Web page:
treatments are less effective when leaf loss is noticeable. Do not
attempt to burn caterpillars and their tents while they are on trees.
This is hazardous to the health of the tree and can be very dangerous.
Contact your regional DEC office or county <a href=”http://www.cce.cornell.edu/” target=”_blank”>Cornell Cooperative Extension</a>
for additional information and
management options.

For more details regarding spring defoliators, including areas that
can be affected, visit DEC’s <a href=”http://www.dec.ny.gov/” target=”_blank”>Web site</a>
and follow the link to Insects & Other Species, under the Animal, Plants, Aquatic
Life section on the homepage.

More on tent caterpillars can be found <a href=”http://www.ca.uky.edu/entomology/entfacts/ef423.asp” target=”_blank”>here</a>.

Posted by Mike Risinit on Friday, May 25th, 2007 at 10:38 am |


Green Father’s Day


Celebrate your dad and the environment during the annual Clearwater Music and Environmental Festival: The Great Hudson River Revival from 10 a.m. to 8:30 p.m. June 16 and 17, at Croton Point Park in Westchester County.
The event features loads of musical performances, dance, storytelling, sails on Tall Ships, waterfront activities and environmental education.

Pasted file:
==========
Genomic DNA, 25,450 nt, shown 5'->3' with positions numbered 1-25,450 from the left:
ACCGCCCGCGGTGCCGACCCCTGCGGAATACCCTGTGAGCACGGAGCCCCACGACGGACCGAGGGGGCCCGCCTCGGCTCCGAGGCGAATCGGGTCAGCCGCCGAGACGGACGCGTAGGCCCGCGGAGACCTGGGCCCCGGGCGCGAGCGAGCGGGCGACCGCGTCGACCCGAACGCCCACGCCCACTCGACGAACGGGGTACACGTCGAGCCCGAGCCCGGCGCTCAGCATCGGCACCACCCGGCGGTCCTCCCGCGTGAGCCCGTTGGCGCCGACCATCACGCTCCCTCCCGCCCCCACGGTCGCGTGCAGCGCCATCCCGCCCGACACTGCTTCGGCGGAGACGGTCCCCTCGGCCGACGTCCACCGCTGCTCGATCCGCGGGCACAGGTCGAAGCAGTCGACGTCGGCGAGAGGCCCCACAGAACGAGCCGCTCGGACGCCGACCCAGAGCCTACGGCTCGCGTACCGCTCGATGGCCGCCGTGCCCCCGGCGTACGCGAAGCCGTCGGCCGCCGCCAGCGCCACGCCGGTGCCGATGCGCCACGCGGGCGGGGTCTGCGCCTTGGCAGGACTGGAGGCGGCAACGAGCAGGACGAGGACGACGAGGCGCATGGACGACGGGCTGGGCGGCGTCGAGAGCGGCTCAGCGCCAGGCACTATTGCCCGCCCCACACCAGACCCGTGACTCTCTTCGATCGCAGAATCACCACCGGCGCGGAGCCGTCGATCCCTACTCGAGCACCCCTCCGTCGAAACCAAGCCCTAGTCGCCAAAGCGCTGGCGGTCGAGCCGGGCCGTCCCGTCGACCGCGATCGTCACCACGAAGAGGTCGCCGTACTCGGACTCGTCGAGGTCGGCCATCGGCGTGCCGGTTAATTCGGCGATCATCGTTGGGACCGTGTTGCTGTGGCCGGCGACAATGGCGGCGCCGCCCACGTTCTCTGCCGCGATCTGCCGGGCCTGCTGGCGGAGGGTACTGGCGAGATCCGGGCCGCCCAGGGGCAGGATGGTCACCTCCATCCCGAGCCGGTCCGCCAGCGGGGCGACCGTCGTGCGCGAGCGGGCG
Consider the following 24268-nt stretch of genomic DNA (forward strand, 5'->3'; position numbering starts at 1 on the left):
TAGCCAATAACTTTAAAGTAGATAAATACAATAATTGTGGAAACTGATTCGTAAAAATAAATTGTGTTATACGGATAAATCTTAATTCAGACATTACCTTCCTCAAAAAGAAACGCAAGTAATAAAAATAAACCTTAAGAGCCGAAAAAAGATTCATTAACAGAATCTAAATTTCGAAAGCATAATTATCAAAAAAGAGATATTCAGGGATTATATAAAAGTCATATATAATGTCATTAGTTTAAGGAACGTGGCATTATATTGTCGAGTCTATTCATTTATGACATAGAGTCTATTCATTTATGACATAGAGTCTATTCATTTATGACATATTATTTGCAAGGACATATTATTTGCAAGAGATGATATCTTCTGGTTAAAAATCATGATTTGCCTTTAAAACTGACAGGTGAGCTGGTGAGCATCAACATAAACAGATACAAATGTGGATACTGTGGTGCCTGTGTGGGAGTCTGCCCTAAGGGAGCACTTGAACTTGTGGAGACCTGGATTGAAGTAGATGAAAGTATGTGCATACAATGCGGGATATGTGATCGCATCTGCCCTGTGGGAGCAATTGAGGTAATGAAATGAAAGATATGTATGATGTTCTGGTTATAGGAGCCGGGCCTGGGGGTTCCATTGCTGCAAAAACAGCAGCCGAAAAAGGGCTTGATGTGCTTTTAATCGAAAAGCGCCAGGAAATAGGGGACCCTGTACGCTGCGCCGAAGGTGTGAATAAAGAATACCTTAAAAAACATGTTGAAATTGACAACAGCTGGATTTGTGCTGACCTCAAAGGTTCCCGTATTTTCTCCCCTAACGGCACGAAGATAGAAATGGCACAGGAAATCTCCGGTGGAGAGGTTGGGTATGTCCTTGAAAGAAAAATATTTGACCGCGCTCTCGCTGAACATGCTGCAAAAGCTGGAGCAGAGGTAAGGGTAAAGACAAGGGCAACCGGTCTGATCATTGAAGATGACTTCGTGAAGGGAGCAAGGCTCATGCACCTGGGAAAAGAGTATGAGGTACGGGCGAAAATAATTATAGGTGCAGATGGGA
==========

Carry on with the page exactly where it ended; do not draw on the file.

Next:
Among this year’s scheduled performers are Cowboy Junkies, Buffy Sainte Marie, Bruce Cockburn and Paul Winter.
What, no John Hall?
Get the deets: CLEARWATER.

Posted by Laura Incalcaterra on Friday, May 25th, 2007 at 7:00 am |
| | 1 Comment »

About this blog
The Nature of Things provides a chance to talk about the wild denizens that share the Lower Hudson Valley with us and the natural settings that make this place home for everyone. From Long Island Sound to the Hudson River to the Great Swamp and beyond, almost anything related to the environment is fair game in this blog.


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About the authors
SBenischekJournal News staff writer Greg Clary writes Earth Watch, reporting on environmental issues in the lower Hudson region. Clary has been a reporter, editor and columnist at the Journal News since 1988 and has covered police and courts, transportation, municipal government, development and the environment in the Lower Hudson Valley, among other topics.
Laura IncalcaterraLaura Incalcaterra covers the environment, open space and zoning and planning issues for The Journal News. A Boston College graduate, Laura grew up in Rockland, attended East Ramapo schools and has worked for The Journal News since 1993. Laura has written features and covered North Rockland, crime, government and a host of other issues.
SBenischekMike Risinit covers Patterson and Kent in Putnam County, as well as environmental topics touching on the Hudson River and the Great Swamp. Risinit has been a reporter at The Journal News since 1998.